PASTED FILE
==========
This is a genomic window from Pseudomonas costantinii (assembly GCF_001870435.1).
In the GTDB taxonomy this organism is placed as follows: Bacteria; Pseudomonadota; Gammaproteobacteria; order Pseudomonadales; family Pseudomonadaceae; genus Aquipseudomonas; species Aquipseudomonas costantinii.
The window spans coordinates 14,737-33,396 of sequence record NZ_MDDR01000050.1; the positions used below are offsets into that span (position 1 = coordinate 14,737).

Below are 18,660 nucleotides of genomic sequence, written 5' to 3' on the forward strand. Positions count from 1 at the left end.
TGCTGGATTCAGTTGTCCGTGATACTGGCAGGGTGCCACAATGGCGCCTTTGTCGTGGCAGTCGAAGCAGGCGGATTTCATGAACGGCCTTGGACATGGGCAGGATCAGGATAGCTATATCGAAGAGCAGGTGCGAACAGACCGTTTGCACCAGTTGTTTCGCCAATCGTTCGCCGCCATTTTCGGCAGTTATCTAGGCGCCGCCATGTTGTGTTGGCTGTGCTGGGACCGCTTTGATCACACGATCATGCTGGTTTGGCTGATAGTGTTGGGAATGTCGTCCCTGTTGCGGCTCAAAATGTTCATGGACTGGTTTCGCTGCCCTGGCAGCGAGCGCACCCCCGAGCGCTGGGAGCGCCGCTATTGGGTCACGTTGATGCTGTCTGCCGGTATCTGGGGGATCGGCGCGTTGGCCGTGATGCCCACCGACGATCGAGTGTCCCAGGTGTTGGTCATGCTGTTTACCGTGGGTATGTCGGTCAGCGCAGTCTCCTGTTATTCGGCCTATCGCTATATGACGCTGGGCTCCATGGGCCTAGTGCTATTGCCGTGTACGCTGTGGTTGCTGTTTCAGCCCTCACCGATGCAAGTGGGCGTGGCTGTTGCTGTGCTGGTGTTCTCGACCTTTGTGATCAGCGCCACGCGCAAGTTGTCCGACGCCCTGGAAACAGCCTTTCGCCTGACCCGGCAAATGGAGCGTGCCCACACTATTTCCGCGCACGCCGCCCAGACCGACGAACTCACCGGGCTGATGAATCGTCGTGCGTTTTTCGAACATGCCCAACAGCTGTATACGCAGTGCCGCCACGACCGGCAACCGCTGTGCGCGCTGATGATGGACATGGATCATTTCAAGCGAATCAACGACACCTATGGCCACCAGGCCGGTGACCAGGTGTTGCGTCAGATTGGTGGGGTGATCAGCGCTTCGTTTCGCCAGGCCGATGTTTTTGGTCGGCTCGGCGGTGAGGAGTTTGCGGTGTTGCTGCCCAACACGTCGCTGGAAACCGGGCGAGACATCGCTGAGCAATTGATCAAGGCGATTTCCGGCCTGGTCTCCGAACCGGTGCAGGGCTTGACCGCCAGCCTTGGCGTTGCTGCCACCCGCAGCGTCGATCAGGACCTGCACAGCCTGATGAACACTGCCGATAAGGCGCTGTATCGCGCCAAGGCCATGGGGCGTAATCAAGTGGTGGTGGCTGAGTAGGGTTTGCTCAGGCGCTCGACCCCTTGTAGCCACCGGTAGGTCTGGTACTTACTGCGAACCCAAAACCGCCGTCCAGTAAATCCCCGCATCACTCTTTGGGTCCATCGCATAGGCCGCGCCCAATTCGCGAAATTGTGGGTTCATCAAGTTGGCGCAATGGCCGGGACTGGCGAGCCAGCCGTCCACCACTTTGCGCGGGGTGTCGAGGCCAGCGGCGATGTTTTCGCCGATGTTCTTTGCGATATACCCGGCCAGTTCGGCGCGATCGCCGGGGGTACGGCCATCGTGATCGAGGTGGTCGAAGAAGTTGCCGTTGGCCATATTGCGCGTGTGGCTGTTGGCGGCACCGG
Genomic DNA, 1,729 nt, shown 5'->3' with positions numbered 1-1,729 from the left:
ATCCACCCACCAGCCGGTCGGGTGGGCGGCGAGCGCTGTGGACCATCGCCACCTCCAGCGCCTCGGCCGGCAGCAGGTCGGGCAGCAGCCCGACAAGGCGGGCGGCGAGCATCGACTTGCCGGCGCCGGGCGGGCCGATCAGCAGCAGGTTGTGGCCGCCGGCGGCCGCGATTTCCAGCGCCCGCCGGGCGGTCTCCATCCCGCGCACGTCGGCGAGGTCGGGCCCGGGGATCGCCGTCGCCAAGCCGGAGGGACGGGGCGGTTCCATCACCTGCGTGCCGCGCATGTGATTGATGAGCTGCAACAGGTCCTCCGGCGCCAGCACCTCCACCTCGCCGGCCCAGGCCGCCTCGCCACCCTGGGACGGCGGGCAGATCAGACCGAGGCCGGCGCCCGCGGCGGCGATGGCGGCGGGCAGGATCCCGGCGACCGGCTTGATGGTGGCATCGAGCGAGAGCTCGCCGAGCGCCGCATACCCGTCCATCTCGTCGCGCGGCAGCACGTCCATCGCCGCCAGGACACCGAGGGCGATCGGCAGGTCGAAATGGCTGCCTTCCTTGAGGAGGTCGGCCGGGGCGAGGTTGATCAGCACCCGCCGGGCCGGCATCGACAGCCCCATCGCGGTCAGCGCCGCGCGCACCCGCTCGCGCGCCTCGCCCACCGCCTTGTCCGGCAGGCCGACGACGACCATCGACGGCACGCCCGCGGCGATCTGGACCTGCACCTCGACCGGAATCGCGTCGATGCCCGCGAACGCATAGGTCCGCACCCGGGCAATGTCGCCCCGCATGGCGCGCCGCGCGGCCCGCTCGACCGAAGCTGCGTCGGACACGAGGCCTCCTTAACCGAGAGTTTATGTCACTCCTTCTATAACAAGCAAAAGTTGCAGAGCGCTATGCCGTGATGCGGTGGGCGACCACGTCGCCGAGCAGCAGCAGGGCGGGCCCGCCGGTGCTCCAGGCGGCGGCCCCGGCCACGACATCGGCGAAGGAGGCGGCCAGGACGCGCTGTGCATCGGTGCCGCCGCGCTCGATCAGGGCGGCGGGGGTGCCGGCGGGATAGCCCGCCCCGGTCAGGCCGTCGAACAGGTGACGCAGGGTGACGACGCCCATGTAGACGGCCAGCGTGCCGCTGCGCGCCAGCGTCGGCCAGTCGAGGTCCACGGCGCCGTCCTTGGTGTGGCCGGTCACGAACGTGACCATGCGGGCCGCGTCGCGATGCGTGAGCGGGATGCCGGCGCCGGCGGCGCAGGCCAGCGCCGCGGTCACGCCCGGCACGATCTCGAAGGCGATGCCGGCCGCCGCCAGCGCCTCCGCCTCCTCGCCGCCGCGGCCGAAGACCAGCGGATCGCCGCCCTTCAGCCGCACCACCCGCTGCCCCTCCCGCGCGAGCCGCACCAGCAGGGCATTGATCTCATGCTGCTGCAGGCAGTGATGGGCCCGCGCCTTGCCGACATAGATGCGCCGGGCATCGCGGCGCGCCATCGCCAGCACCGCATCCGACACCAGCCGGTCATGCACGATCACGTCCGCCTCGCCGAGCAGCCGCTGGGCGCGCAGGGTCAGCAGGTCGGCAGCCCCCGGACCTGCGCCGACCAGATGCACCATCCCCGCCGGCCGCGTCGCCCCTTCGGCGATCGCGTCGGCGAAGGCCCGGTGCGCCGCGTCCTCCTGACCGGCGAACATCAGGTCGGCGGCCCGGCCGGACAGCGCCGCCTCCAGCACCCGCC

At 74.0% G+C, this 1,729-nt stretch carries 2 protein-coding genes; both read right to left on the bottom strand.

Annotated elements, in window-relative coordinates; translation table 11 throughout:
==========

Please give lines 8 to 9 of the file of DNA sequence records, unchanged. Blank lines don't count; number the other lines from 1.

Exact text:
At 74.0% G+C, this 1,729-nt stretch carries 2 protein-coding genes; both read right to left on the bottom strand.

Annotated elements, in window-relative coordinates; translation table 11 throughout: